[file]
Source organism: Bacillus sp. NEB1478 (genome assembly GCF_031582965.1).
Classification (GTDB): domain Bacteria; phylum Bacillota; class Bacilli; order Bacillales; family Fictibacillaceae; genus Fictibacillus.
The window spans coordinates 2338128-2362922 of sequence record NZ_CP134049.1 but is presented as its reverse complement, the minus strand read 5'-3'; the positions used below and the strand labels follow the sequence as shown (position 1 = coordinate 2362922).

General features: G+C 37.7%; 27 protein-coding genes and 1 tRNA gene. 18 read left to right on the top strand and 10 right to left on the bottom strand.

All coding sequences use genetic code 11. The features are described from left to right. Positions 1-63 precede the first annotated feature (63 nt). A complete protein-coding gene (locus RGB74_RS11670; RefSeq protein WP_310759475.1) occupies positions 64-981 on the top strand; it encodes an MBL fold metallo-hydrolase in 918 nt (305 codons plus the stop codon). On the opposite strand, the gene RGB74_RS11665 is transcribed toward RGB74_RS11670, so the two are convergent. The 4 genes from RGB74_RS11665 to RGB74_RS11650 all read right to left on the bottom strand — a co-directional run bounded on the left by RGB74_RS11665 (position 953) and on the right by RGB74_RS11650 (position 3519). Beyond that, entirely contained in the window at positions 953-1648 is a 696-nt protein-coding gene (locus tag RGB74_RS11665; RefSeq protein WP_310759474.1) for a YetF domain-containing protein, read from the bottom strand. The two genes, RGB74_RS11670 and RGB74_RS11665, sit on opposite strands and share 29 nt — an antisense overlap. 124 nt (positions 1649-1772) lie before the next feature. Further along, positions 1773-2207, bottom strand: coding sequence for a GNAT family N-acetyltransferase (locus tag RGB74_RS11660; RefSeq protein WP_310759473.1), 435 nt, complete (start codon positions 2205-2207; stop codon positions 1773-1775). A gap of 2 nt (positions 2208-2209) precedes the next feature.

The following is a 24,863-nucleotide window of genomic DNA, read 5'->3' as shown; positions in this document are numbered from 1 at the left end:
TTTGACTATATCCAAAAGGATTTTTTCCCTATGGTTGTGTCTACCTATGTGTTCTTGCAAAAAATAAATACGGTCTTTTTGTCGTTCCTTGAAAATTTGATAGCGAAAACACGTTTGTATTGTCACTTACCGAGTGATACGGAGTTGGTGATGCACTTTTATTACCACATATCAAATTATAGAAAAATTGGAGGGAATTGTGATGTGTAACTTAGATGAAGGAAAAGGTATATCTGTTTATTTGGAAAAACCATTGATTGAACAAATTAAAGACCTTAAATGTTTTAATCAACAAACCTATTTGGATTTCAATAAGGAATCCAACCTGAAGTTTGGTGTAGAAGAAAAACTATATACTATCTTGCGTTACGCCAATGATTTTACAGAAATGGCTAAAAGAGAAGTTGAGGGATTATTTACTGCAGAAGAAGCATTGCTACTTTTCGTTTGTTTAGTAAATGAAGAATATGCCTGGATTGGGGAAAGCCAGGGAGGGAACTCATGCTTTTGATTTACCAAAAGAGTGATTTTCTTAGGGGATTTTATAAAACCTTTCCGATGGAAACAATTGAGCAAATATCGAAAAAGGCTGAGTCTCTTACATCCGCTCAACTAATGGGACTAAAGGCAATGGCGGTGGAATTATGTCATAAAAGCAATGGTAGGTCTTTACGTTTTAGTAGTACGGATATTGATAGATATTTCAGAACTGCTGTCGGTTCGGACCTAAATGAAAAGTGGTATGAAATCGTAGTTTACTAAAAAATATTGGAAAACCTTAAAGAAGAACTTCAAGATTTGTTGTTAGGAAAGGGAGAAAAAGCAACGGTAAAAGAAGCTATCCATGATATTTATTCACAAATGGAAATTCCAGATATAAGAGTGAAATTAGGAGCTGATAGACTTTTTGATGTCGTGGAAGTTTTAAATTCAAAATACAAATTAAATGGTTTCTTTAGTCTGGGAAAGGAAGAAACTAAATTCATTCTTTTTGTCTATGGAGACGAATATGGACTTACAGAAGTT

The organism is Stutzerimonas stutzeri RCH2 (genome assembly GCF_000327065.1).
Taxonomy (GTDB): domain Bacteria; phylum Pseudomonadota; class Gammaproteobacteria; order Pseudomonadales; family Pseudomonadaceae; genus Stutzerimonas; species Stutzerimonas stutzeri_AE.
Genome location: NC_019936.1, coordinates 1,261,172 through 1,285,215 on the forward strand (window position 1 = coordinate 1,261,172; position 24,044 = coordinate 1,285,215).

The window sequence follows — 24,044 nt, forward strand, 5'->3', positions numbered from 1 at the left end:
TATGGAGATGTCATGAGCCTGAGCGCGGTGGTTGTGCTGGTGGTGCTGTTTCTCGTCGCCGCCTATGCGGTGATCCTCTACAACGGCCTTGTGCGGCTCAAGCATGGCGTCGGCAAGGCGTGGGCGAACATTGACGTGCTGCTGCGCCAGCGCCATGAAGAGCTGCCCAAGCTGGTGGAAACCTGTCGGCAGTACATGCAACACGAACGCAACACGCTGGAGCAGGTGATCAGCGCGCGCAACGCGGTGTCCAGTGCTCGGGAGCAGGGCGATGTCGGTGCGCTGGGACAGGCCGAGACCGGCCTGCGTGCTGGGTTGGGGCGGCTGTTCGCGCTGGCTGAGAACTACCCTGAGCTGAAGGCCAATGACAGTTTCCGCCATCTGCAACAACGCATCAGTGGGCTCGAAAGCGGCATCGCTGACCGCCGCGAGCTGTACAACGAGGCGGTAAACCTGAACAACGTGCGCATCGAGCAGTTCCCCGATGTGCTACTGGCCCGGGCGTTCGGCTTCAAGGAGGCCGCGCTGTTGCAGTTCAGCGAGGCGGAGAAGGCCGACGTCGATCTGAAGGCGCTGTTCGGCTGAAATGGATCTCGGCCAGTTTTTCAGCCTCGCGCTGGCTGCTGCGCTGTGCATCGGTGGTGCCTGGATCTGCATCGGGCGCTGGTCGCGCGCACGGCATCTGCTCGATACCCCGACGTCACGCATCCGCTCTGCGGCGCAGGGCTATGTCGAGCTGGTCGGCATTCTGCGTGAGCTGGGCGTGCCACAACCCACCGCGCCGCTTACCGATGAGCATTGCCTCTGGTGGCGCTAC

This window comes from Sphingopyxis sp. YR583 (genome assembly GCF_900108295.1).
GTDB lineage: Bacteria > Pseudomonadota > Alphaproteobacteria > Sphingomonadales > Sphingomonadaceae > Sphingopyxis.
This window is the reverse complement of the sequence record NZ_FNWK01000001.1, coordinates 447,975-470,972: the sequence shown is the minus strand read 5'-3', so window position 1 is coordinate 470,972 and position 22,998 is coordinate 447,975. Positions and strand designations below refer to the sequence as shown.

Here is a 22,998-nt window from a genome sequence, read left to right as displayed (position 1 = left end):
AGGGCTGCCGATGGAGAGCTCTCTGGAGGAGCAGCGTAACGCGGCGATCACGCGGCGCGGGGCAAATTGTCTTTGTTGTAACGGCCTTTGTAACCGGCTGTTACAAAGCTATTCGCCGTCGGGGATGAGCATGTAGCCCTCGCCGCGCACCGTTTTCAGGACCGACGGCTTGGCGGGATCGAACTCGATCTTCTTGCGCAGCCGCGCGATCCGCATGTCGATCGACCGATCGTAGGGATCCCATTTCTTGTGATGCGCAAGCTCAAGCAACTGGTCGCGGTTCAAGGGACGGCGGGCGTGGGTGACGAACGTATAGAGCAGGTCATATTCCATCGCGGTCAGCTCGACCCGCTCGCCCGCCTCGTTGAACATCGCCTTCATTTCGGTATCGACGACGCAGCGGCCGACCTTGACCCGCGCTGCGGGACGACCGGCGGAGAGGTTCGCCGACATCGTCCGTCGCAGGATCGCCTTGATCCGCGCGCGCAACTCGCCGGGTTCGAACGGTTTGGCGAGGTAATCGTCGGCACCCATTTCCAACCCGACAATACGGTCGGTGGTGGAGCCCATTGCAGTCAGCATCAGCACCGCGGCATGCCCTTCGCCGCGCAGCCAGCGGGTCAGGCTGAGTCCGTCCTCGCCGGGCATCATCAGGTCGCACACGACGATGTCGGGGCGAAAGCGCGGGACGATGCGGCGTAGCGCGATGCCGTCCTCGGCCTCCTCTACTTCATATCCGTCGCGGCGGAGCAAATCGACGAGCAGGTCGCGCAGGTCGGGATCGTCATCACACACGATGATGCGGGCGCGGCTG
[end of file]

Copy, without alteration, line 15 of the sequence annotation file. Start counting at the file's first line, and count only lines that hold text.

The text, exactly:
This window is the reverse complement of the sequence record NZ_FNWK01000001.1, coordinates 447,975-470,972: the sequence shown is the minus strand read 5'-3', so window position 1 is coordinate 470,972 and position 22,998 is coordinate 447,975. Positions and strand designations below refer to the sequence as shown.